Sometimes, a lack of hydration is the result of an underlying health condition that you may not even realize your tortoise has. An exotics vet will be able to conduct a visual assessment and physical exam to rule out any other health issues. They will also be able to help with treatment and advise on the next best steps for you to take.
Severe dehydration that is not taken care of can lead to a host of other medical issues, such as:
- Shedding issues
- Bladder stones
- Shell deformities
- Digestive issues
- Chemical imbalances
If the issue persists, it can even lead to death. When left untreated, symptoms will continue to worsen, leading to a slow health decline that can turn out to be fatal.
FAQs on Tortoise Dehydration
Why does my tortoise never drink water?
Many tortoise species are desert dwellers, so they don’t come across a lot of standing water sources in the wild to drink from. This is why if you put a water dish in your tortoise’s enclosure, they tend not to show interest or even ignore it completely.
In their natural habitats, a tortoise would get most of their hydration from raindrops, natural humidity, and food sources. So, to ensure your pet stays hydrated, you should try to replicate these sources as closely as possible.
Offer a soak now and again and drop water droplets onto your tortoise’s nose. Offer them vegetables and greens daily, and replenish them with fresh ones if they dry out under the heat lamp. Additionally, pay close attention to humidity in the enclosure and take steps to raise or lower it as needed.
How often should you soak a tortoise?
You should soak your pet tortoise once or twice a week in warm water, even if they aren’t displaying any signs of dehydration. Doing so helps their skin stay hydrated, which will aid them in shedding. It also encourages them to drink. You can soak your tortoise more often if they are dirty or if they just really enjoy the water.
If your enclosure is large enough, you might choose to add a large bath inside of it so that your tortoise will have the option to soak and play in the water as they please. Just make sure you clean it daily! Tortoises often defecate in warm water because it stimulates their bowels.
How long can tortoises go without water?
Ideally, a tortoise should only go a few days without water at a time. A healthy tortoise, however, can easily go up to a week without water in low humidity environments.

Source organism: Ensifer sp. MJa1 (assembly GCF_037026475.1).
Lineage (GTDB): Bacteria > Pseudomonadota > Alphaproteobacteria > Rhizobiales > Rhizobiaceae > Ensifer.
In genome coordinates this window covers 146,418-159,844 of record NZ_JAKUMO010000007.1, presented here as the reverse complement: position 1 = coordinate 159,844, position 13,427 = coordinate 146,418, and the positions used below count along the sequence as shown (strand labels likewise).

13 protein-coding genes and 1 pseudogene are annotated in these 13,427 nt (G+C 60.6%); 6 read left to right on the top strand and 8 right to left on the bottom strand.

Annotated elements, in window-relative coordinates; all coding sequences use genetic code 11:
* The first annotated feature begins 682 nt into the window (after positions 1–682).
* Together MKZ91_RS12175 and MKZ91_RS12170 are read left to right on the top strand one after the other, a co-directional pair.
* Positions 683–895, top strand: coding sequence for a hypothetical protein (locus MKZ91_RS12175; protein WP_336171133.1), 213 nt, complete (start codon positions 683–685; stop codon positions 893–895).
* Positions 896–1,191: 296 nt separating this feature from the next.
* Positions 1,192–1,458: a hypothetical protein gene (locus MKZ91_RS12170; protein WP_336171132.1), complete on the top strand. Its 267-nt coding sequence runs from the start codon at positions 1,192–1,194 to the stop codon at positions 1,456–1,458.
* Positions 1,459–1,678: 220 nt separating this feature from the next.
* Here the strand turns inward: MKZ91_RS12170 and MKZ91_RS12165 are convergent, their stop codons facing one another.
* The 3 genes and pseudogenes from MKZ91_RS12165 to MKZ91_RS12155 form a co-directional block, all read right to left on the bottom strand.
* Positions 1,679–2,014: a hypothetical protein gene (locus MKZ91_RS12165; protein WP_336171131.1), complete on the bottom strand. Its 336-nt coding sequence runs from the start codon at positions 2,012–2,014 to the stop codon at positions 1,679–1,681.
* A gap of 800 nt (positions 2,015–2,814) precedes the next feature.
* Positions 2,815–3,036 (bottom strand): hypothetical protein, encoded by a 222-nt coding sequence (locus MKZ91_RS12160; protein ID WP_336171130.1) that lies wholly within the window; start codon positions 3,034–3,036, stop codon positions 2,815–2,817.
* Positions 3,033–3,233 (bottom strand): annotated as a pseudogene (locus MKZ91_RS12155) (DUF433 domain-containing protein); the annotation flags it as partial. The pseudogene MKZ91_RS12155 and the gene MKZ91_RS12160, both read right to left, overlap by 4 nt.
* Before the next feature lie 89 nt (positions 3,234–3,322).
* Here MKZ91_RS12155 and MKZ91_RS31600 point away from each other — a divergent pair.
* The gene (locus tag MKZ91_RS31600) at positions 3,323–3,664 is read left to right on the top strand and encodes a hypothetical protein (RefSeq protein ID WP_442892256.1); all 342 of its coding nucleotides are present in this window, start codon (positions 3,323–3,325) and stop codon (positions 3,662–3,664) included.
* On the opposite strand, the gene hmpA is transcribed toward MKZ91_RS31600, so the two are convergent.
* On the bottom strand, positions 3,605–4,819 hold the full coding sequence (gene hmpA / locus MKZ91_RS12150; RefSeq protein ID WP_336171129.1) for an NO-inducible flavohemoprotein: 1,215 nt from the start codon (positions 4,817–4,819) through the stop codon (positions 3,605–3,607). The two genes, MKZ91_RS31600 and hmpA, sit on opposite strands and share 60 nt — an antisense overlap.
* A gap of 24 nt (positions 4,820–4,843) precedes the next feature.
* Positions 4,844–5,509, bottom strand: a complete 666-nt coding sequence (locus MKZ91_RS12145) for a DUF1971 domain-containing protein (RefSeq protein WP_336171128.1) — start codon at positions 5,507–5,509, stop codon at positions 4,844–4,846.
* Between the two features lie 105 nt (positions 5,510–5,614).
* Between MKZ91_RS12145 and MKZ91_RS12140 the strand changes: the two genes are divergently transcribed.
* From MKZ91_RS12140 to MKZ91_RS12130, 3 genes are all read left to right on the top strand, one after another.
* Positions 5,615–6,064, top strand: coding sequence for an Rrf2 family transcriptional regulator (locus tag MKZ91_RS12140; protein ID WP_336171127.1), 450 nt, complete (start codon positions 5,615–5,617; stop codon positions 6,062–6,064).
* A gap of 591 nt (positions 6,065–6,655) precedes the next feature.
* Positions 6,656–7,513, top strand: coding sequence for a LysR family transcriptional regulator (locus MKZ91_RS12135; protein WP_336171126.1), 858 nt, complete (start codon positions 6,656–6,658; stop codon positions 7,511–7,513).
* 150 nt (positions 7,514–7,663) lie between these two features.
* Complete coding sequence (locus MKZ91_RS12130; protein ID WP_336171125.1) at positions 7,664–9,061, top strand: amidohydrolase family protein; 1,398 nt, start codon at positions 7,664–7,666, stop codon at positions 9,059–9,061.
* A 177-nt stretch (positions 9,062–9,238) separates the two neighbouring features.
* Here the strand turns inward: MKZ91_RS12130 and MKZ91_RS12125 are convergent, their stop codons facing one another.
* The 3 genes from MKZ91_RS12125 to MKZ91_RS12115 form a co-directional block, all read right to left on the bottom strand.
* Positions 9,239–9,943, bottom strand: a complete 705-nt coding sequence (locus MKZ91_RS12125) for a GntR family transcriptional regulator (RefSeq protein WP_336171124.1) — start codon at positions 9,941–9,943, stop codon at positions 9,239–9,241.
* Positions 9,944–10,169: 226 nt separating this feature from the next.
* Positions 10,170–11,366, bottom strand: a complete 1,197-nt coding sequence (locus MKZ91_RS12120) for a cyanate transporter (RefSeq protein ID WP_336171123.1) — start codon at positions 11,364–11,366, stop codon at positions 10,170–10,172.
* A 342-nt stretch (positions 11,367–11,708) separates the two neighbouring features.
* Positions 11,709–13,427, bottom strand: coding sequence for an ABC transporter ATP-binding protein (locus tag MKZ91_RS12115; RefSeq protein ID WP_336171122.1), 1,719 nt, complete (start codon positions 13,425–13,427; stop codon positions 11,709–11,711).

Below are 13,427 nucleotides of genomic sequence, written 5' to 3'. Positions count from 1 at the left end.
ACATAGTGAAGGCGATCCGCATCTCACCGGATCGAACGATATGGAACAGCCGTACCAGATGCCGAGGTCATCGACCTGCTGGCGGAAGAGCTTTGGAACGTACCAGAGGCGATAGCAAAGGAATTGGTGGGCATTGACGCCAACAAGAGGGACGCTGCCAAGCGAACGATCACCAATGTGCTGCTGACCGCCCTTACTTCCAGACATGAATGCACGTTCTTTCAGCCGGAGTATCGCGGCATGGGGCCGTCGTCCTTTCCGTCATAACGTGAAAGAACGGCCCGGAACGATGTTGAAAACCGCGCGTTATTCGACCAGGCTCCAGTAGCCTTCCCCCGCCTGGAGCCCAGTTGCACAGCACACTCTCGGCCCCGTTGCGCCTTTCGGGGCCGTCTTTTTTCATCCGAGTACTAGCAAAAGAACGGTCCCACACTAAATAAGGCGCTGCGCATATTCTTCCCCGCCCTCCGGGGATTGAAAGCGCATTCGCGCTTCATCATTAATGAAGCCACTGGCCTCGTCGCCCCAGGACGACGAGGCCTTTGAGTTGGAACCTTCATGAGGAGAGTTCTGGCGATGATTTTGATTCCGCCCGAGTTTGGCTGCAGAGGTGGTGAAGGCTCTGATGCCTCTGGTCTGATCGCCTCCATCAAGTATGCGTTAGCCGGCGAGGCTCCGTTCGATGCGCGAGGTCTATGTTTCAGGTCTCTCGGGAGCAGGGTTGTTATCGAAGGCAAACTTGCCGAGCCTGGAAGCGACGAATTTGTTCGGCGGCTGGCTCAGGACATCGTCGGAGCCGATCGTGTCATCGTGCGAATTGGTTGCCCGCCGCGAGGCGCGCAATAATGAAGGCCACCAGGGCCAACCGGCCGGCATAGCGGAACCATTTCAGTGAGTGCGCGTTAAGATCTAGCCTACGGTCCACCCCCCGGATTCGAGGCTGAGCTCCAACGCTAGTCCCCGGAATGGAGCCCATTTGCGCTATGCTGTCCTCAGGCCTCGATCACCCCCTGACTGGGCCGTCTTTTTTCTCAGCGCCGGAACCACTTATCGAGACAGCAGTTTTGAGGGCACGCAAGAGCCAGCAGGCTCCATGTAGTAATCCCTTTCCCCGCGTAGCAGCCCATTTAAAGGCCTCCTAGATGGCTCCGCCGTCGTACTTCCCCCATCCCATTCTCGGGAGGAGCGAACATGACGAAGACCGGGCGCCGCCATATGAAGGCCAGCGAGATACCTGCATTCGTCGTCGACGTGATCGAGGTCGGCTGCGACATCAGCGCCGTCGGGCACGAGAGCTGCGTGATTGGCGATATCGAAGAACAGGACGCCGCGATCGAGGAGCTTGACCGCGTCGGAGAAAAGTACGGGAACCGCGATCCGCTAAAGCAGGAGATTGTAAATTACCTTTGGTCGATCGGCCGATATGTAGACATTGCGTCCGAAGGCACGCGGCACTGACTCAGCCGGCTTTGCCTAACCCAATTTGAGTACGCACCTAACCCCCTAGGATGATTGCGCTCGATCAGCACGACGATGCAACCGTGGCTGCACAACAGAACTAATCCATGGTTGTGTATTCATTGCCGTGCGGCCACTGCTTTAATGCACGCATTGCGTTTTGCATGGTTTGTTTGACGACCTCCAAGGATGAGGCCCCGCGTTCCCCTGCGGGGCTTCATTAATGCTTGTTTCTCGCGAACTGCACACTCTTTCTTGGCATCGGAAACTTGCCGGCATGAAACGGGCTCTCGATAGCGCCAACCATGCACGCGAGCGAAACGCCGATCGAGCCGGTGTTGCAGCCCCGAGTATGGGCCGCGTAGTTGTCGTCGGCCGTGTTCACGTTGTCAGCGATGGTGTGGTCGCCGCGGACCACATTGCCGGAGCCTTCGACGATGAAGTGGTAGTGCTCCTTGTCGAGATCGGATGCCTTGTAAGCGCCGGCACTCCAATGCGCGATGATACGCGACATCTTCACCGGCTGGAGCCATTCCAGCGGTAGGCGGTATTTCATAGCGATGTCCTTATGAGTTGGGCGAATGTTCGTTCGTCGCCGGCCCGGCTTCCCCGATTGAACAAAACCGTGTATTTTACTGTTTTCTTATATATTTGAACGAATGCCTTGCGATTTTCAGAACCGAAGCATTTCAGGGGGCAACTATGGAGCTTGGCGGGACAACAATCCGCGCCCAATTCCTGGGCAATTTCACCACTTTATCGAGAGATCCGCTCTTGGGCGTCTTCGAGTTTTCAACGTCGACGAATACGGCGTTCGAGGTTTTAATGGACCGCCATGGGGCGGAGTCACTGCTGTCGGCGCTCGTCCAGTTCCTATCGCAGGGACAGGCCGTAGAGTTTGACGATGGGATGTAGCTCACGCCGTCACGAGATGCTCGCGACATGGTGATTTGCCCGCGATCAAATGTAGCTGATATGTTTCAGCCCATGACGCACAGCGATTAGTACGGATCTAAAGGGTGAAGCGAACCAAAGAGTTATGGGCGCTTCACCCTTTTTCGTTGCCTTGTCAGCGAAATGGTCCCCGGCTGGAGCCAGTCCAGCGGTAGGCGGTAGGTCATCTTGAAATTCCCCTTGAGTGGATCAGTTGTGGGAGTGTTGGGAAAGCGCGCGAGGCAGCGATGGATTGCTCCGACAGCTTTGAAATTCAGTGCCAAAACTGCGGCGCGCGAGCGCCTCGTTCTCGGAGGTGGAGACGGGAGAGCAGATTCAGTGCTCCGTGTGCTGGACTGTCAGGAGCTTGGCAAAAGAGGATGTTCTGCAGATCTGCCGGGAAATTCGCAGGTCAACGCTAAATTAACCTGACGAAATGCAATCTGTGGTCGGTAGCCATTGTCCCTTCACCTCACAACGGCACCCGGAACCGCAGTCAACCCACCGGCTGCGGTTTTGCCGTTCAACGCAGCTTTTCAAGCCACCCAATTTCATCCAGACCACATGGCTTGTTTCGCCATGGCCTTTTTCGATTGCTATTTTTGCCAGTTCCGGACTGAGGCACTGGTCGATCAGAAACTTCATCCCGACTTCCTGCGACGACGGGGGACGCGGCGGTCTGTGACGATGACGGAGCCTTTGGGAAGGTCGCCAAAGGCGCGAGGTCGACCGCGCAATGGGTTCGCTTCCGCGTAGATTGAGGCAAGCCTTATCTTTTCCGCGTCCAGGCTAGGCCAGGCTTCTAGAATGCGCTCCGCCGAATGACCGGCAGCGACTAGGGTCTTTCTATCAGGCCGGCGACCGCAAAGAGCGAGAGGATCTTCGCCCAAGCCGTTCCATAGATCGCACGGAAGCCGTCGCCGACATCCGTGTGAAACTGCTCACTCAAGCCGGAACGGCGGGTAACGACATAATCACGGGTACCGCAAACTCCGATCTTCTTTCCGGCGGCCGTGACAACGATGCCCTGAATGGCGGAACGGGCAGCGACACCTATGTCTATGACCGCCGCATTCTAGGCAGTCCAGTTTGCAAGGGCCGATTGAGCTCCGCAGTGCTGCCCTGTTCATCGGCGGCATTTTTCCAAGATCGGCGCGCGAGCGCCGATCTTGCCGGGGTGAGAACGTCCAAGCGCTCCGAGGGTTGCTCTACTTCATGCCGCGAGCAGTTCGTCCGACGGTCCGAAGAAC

Maybe you are a reptile owner and you have the misconception that because many tortoise species are from arid climates and are used to dry conditions, going without water for a while is not a problem for them.
While it’s definitely not ideal, a tortoise could likely go much longer without water and still survive. However, after one or two weeks, the risk of severe and even irreversible health issues increases, as does the potential of death. In general, it’s not a good idea to withhold water from your tortoise for any reason, and it’s not worth the risk.
Can tortoises drink tap water?
In most cases, tortoises can drink water straight from the tap. This is because tap water in many areas is treated and goes through processes that make it safe for consumption. The general rule of thumb you should follow is: if it’s safe for humans to drink, it’s safe for your pet tortoise!
If you would rather be safe than sorry, there is always the option of adding a few drops of a reptile water conditioner and dechlorinator or just using spring water instead.
Final Word on Dehydration in Tortoises
Dehydration is a common health issue in pet reptiles, and that includes tortoises. This can be attributed mostly to the high heat conditions they are kept in.
Since a pet tortoise isn’t able to get hydration from rain and natural humidity like they would in the wild, it’s important to take steps to make sure your pet has access to water. You can do this by providing a wide variety of fruits, veggies, and greens, as well as offering soaks one or two times a week.
It’s essential to make sure you know the common signs and symptoms of dehydrated tortoises to watch out for. This way, you can predict issues as they arise and treat them immediately. Trust me; your pet tortoise will thank you!